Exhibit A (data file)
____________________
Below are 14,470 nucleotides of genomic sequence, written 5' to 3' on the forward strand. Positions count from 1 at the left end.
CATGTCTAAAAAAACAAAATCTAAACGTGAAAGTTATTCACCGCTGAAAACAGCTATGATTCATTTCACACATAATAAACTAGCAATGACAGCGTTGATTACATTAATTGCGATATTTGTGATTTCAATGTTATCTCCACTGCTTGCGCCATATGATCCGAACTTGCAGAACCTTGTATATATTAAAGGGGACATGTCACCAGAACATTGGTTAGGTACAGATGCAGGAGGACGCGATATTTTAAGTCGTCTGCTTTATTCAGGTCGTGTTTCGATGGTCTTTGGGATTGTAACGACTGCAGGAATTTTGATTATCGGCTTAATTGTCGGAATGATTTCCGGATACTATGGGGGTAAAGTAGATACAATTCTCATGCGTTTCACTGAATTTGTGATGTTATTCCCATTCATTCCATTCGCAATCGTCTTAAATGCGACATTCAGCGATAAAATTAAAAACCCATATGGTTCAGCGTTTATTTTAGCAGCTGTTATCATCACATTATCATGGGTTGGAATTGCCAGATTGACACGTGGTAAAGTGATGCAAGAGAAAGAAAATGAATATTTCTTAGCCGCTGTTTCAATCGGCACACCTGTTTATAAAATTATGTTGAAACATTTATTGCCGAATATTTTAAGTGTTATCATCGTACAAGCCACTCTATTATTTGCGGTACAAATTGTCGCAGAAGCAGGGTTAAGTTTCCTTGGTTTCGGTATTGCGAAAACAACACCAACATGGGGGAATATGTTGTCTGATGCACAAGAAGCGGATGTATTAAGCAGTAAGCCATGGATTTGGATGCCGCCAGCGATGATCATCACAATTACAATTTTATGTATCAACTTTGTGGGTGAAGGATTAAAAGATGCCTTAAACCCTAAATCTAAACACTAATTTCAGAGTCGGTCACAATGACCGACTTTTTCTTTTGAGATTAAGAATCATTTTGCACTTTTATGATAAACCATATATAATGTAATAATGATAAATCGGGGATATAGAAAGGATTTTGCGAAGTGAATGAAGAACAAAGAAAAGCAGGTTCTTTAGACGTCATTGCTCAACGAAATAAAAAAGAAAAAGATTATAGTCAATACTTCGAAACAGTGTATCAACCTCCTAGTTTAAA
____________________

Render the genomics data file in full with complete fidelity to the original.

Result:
Below are 14,470 nucleotides of genomic sequence, written 5' to 3' on the forward strand. Positions count from 1 at the left end.
CATGTCTAAAAAAACAAAATCTAAACGTGAAAGTTATTCACCGCTGAAAACAGCTATGATTCATTTCACACATAATAAACTAGCAATGACAGCGTTGATTACATTAATTGCGATATTTGTGATTTCAATGTTATCTCCACTGCTTGCGCCATATGATCCGAACTTGCAGAACCTTGTATATATTAAAGGGGACATGTCACCAGAACATTGGTTAGGTACAGATGCAGGAGGACGCGATATTTTAAGTCGTCTGCTTTATTCAGGTCGTGTTTCGATGGTCTTTGGGATTGTAACGACTGCAGGAATTTTGATTATCGGCTTAATTGTCGGAATGATTTCCGGATACTATGGGGGTAAAGTAGATACAATTCTCATGCGTTTCACTGAATTTGTGATGTTATTCCCATTCATTCCATTCGCAATCGTCTTAAATGCGACATTCAGCGATAAAATTAAAAACCCATATGGTTCAGCGTTTATTTTAGCAGCTGTTATCATCACATTATCATGGGTTGGAATTGCCAGATTGACACGTGGTAAAGTGATGCAAGAGAAAGAAAATGAATATTTCTTAGCCGCTGTTTCAATCGGCACACCTGTTTATAAAATTATGTTGAAACATTTATTGCCGAATATTTTAAGTGTTATCATCGTACAAGCCACTCTATTATTTGCGGTACAAATTGTCGCAGAAGCAGGGTTAAGTTTCCTTGGTTTCGGTATTGCGAAAACAACACCAACATGGGGGAATATGTTGTCTGATGCACAAGAAGCGGATGTATTAAGCAGTAAGCCATGGATTTGGATGCCGCCAGCGATGATCATCACAATTACAATTTTATGTATCAACTTTGTGGGTGAAGGATTAAAAGATGCCTTAAACCCTAAATCTAAACACTAATTTCAGAGTCGGTCACAATGACCGACTTTTTCTTTTGAGATTAAGAATCATTTTGCACTTTTATGATAAACCATATATAATGTAATAATGATAAATCGGGGATATAGAAAGGATTTTGCGAAGTGAATGAAGAACAAAGAAAAGCAGGTTCTTTAGACGTCATTGCTCAACGAAATAAAAAAGAAAAAGATTATAGTCAATACTTCGAAACAGTGTATCAACCTCCTAGTTTAAA